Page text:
“Blockchain deployments in life sciences, health tech, edu-tech, and agrotech are poised to redefine, recalibrate, and reshape the way we live,” said Dr. Ingrid Vasiliu-Feltes, president of Detect Genomics. “Both blockchain and distributed ledger technology represent a catalyst for the global digital future.”
The widespread rise of Blockchain has also made it into the world of politics; as one of the Democrat candidates for the major of New York City, Andrew Yang has openly made the technology one of his main talking points when in terms of voting rights. His 2020 presidential campaign website explicitly states that blockchain usage in voting ensures “fraud-free” elections and “revolutionize true democracy.”
Being a supporter of transparency, Stornetta echoes Yang’s idea. He fully believes that Blockchain and government can work hand in hand to help the process of governance and accountability evolve.
“Governments have a tendency to evolve and still find a useful function, even if initially they feel that some new technology threatens the power structure,” he said.
With the consolidation of power, these arms also extend to online corporations, which often stand as chief offenders of freely consolidating the information of their users. One of the foremost perpetrators of this is Facebook. With almost three billion users, the website acts as one of the biggest data hubs on the internet.
According to Tech Republic, Facebook disclosed the personal information of over 87 million users to Cambridge Analytica, a British consulting firm that used the data for political advertising in the 2016 election. When the news broke in 2018, there was a significant backlash to realizing that a massive corporation can harvest anyone’s profile for sales.
“I think there are cases that blockchain will really help disintermediate certain concentrations of data today,” said Stornetta. “You could think of Facebook as having a monopoly power over the data of billions of people, and I believe that this technology helps democratize that.”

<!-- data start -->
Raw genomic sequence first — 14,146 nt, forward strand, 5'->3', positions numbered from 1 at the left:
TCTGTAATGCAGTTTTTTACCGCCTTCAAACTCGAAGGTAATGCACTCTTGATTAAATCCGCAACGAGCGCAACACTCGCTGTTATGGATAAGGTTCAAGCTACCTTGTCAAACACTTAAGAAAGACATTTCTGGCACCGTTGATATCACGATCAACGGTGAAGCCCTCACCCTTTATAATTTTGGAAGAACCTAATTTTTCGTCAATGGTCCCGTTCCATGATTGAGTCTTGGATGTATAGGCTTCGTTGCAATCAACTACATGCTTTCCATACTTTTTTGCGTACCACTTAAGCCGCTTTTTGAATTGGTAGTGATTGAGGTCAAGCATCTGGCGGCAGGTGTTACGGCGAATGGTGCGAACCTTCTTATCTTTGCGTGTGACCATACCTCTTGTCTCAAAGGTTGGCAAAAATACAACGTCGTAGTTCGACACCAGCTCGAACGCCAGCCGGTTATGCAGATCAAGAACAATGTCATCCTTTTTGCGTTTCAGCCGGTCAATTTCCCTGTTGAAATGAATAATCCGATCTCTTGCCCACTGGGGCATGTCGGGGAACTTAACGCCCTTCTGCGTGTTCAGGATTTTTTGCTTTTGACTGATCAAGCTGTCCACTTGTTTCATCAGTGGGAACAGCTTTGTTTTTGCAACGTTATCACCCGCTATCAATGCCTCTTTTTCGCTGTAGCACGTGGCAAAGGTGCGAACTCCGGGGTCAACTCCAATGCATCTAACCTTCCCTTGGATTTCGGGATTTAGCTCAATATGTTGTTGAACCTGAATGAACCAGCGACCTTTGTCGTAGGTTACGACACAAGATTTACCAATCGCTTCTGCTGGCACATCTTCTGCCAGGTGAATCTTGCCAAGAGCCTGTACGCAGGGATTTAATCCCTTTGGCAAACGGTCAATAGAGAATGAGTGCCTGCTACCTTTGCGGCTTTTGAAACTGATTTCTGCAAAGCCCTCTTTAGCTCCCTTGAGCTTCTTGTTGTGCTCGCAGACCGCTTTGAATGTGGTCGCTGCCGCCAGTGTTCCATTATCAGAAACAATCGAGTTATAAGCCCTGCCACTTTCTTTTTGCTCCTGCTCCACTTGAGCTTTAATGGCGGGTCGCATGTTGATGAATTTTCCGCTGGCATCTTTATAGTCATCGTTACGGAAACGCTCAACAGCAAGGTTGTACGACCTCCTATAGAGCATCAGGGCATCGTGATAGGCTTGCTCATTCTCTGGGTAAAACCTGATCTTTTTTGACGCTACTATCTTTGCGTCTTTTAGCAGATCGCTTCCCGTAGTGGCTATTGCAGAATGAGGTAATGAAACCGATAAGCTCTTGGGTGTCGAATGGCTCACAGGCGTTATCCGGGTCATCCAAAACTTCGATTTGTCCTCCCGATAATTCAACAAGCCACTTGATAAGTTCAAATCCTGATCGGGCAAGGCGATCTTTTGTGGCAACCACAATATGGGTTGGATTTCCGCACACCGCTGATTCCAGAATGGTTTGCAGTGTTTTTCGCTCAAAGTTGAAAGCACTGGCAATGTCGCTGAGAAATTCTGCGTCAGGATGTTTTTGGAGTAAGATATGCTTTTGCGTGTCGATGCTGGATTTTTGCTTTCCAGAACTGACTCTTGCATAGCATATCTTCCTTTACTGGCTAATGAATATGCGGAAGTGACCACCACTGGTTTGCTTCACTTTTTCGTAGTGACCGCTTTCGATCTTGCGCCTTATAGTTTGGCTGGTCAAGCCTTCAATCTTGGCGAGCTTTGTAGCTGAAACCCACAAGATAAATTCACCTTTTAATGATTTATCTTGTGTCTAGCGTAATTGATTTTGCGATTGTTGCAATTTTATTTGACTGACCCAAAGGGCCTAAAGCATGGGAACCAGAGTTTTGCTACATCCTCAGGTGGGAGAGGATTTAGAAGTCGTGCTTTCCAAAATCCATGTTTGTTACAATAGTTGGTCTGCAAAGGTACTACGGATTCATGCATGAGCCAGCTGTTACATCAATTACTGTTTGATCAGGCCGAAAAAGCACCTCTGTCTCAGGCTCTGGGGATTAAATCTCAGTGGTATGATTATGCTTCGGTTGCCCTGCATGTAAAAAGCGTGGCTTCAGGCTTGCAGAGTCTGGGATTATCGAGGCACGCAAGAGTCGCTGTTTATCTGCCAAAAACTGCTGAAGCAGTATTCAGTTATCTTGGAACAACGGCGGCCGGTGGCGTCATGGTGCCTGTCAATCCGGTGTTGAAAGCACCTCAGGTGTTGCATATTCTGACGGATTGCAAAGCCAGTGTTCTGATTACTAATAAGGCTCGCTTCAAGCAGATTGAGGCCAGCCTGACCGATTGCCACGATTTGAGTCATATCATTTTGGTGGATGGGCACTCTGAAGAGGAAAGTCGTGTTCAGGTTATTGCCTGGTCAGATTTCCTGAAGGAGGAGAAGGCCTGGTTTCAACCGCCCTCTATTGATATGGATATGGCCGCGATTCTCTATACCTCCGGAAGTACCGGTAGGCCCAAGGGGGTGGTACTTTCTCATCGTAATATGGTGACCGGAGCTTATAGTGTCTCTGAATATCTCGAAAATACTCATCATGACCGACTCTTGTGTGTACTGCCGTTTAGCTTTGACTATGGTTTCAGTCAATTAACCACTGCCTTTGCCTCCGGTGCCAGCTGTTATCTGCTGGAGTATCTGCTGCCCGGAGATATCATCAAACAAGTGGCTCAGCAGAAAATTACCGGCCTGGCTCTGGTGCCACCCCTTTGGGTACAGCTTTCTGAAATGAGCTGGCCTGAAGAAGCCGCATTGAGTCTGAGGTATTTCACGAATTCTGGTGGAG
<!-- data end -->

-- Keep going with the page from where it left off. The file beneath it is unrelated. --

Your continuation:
While he made a turn towards the road leading to his house, Stornetta offers an analogy that has he cited before in his lectures regarding how the technology is being perceived.
“It’s not unlike the development of the printing press, which suddenly democratized bookmaking,” he said. “The government felt threatened because they felt they had control over what got printed. We don’t see Blockchain as having that effect on threatening a government.”
With governments debating the future of the world financial system, Stornetta is ardent that Blockchain will not be a passing trend and will be firmly established as the main facet of trade.
“Cryptocurrencies have become much more viable as being considered part of the mainstream and are becoming a part of the world financial system,” Stornetta said. “I don’t think there’s any going back.”
“Another way to think about it, in the long run, is that institutions evolve based on the records that are needed and parties that need to interact. You’re going to see new kinds of institutions evolve that are different from territorial governments and traditional banks,” he said.
The said effect has already begun to materialize in the United States slowly. The National Conference of State Legislatures reports that 25 states have introduced legislation in 2021 to establish committees to research Bitcoin implementation and blockchain ledgers.
With every talking point, Stornetta’s concepts are becoming an ever-evolving reality. Three decades ago, he and Haber embarked on a journey to disapprove of the very technology they ended up inventing, which poises to act as the main blueprint of cryptofinance.
“The Blockchain is about standardization and interoperability. In terms of the applications, the technology is programmable to anything, and that is the future,” he said.
As he pulls into his garage, Stornetta gazes out of his window, looks at the camera, and smiles.
“There is going to be a huge explosion of people building open-source software on top of open-source data,” he said while grinning. “It’s going to be you or someone else who will figure out something interesting in that space.”
With that, the digital pioneer turns off his phone, leaves his car, and with it the blessing for up-and-coming developers to take his work to the next level.